It’s been a while since I’ve researched my family tree let alone write a blog post. However, today I felt inspired to write something. I keep this blog active in the off chance that someone outside of my known family will contact me to help me connect the dots.
I briefly wrote about Alfred Ferebee several years ago when I found a newspaper article about his murder. It’s jarring to see your ancestors listed in the paper as murdered. It’s also sad to know that, because of the era, the killer would most likely not be charged.
I took the time out yesterday to fully transcribe the article as well as add an additional article regarding this murder. It was published in The Independent on December 28, 1923. The Independent was a newspaper for Elizabeth City, NC from Dec. 29, 1922-Sept. 4, 1936. Continue reading “Alfred Ferebee abt 1875-12/23/1923”
Today, a fire destroyed a 147 year old church in Elizabeth City. This church was the home church of my family for many years and possibly had records related to my family research. It’s sad to know that information and history may have been lost thru this fire. Many ancestors were baptized, married and laid to rest in this church.
No one was injured in this early morning fire. However, the church building appears to be a total loss.
Fire destroyed a 147-year-old church in the Newland community of Pasquotank County early Sunday morning.
Fire officials weren’t sure what sparked the blaze that completely gutted Mt. Carmel Missionary Baptist Church on U.S. Highway 158. The Elizabeth City Fire Marshal’s Office is investigating.
Robbie Whitehead, chief of the Newland Volunteer Fire Department, said passers-by notified emergency dispatchers about the blaze about 4 a.m. Sunday.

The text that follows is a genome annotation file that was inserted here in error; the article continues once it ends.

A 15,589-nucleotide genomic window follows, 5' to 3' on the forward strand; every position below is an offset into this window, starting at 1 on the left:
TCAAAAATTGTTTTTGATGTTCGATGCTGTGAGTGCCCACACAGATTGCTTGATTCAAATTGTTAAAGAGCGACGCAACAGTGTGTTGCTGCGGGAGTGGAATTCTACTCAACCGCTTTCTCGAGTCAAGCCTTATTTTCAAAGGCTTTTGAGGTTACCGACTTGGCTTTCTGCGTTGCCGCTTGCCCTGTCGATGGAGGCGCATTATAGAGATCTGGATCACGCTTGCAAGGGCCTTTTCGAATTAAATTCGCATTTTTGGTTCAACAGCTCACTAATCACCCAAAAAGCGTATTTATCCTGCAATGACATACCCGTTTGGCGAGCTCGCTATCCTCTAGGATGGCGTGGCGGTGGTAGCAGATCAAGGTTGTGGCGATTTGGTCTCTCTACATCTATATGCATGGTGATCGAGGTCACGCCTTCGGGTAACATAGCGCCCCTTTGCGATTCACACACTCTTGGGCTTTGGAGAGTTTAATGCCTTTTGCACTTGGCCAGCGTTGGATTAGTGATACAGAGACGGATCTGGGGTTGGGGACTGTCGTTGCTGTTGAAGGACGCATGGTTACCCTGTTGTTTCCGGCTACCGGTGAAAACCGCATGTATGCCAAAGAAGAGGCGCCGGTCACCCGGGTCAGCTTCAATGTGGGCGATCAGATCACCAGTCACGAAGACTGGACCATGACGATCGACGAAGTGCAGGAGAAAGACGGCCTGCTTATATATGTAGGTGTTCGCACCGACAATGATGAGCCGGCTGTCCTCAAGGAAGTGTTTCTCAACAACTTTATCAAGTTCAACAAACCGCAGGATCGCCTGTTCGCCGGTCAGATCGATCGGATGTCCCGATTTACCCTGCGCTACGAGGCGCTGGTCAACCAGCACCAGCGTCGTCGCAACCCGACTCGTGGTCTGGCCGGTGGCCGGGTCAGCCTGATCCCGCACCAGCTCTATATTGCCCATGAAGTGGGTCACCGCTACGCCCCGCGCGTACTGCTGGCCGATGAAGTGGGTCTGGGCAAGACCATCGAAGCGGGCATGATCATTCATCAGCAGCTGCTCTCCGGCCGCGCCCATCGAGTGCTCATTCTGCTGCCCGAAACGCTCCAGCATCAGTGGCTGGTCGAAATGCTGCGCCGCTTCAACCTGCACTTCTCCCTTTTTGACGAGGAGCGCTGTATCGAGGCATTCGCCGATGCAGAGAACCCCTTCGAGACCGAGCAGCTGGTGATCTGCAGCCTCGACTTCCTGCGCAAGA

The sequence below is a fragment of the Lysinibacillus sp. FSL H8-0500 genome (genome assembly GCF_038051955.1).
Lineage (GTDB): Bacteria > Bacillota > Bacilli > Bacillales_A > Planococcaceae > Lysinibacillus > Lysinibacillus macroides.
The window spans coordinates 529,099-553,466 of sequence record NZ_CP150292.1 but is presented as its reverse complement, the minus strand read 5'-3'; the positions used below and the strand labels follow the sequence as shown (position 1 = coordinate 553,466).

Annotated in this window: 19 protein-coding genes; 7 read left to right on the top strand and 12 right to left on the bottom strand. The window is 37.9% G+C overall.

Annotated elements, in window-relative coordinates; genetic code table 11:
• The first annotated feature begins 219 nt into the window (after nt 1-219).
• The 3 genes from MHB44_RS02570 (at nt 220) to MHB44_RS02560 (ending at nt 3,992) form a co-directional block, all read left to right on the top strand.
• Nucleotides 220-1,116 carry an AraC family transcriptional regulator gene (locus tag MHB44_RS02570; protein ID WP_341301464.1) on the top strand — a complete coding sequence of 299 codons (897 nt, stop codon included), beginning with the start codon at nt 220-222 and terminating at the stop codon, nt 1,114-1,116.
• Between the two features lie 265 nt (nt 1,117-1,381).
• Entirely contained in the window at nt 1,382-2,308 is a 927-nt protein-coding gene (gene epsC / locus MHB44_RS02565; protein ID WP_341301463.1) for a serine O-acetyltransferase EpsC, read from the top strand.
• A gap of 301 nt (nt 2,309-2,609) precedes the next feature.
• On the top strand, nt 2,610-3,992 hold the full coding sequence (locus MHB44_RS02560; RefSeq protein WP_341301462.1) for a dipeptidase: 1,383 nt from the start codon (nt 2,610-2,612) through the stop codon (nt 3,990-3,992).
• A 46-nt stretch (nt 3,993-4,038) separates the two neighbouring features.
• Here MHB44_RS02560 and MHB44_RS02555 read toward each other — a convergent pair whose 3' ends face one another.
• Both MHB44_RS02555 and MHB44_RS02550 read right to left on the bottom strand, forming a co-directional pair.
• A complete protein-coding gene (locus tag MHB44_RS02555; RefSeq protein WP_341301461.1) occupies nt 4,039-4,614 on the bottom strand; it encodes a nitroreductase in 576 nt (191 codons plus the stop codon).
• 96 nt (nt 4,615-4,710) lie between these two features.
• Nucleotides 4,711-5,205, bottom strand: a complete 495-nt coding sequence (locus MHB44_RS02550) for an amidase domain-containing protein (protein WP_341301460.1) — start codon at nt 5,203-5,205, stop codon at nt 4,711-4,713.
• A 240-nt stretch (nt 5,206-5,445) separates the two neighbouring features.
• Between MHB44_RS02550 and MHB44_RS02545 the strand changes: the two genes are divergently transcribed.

By the time firefighters arrived a short time later, the church was fully engulfed in flames, Whitehead said.
The Newland VFD, joined by firefighters from the South Mills Volunteer Fire Department and the city of Elizabeth City, battled the flames for more than an hour, bringing the fire under control about 5:30 a.m. Approximately 50 firefighters responded, Whitehead said.
By noon Sunday, all that remained of the brick church was a smoking hulk. The church’s menu-board sign announcing Sunday services and a gold-painted bell, both of which sit in front of the church, were not damaged.
Right now, fire officials don’t have any idea how the fire started or where in the church the blaze began.
“When (a fire) becomes fully involved, it’s hard to tell that at this point, Whitehead said.
Whitehead said firefighters had spoken to several of the church’s deacons, and none had any idea how the fire might have started. Church officials told Whitehead that parts of the church were at least 147 years old.
There is nothing right now to suggest the fire had suspicious origins, Whitehead said.
“Right now the investigation is going on,” he said.
Fire investigators from the Elizabeth City Fire Marshal’s Office visited the fire scene earlier Sunday and are expected to continue their investigation today, Whitehead said.